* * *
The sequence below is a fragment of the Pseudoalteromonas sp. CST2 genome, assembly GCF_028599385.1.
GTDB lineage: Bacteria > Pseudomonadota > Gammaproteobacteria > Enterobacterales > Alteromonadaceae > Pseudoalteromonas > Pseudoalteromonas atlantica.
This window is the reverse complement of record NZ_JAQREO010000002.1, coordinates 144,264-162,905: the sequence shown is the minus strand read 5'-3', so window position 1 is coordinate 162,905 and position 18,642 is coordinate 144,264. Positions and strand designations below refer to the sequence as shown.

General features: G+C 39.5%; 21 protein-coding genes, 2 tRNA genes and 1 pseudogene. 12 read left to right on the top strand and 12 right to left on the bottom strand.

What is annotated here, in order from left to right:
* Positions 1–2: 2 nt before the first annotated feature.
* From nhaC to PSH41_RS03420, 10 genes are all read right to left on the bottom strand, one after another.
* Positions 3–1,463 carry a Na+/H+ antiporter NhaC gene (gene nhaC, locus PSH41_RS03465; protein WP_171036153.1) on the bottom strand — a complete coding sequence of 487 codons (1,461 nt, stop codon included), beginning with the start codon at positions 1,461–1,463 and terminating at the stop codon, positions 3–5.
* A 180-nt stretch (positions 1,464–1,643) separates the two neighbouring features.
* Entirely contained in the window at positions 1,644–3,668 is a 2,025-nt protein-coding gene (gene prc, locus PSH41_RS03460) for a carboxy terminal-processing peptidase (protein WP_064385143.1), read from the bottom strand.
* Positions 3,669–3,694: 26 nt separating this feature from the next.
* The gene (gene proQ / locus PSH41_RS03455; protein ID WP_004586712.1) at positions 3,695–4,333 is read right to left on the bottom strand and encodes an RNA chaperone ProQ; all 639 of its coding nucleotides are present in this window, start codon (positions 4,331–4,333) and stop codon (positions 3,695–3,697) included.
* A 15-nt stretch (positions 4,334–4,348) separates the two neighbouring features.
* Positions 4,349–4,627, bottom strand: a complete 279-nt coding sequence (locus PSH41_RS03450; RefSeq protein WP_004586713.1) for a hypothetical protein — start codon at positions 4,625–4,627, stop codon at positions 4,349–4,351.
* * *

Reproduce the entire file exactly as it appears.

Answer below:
The sequence below is a fragment of the Pseudoalteromonas sp. CST2 genome, assembly GCF_028599385.1.
GTDB lineage: Bacteria > Pseudomonadota > Gammaproteobacteria > Enterobacterales > Alteromonadaceae > Pseudoalteromonas > Pseudoalteromonas atlantica.
This window is the reverse complement of record NZ_JAQREO010000002.1, coordinates 144,264-162,905: the sequence shown is the minus strand read 5'-3', so window position 1 is coordinate 162,905 and position 18,642 is coordinate 144,264. Positions and strand designations below refer to the sequence as shown.

General features: G+C 39.5%; 21 protein-coding genes, 2 tRNA genes and 1 pseudogene. 12 read left to right on the top strand and 12 right to left on the bottom strand.

What is annotated here, in order from left to right:
* Positions 1–2: 2 nt before the first annotated feature.
* From nhaC to PSH41_RS03420, 10 genes are all read right to left on the bottom strand, one after another.
* Positions 3–1,463 carry a Na+/H+ antiporter NhaC gene (gene nhaC, locus PSH41_RS03465; protein WP_171036153.1) on the bottom strand — a complete coding sequence of 487 codons (1,461 nt, stop codon included), beginning with the start codon at positions 1,461–1,463 and terminating at the stop codon, positions 3–5.
* A 180-nt stretch (positions 1,464–1,643) separates the two neighbouring features.
* Entirely contained in the window at positions 1,644–3,668 is a 2,025-nt protein-coding gene (gene prc, locus PSH41_RS03460) for a carboxy terminal-processing peptidase (protein WP_064385143.1), read from the bottom strand.
* Positions 3,669–3,694: 26 nt separating this feature from the next.
* The gene (gene proQ / locus PSH41_RS03455; protein ID WP_004586712.1) at positions 3,695–4,333 is read right to left on the bottom strand and encodes an RNA chaperone ProQ; all 639 of its coding nucleotides are present in this window, start codon (positions 4,331–4,333) and stop codon (positions 3,695–3,697) included.
* A 15-nt stretch (positions 4,334–4,348) separates the two neighbouring features.
* Positions 4,349–4,627, bottom strand: a complete 279-nt coding sequence (locus PSH41_RS03450; RefSeq protein WP_004586713.1) for a hypothetical protein — start codon at positions 4,625–4,627, stop codon at positions 4,349–4,351.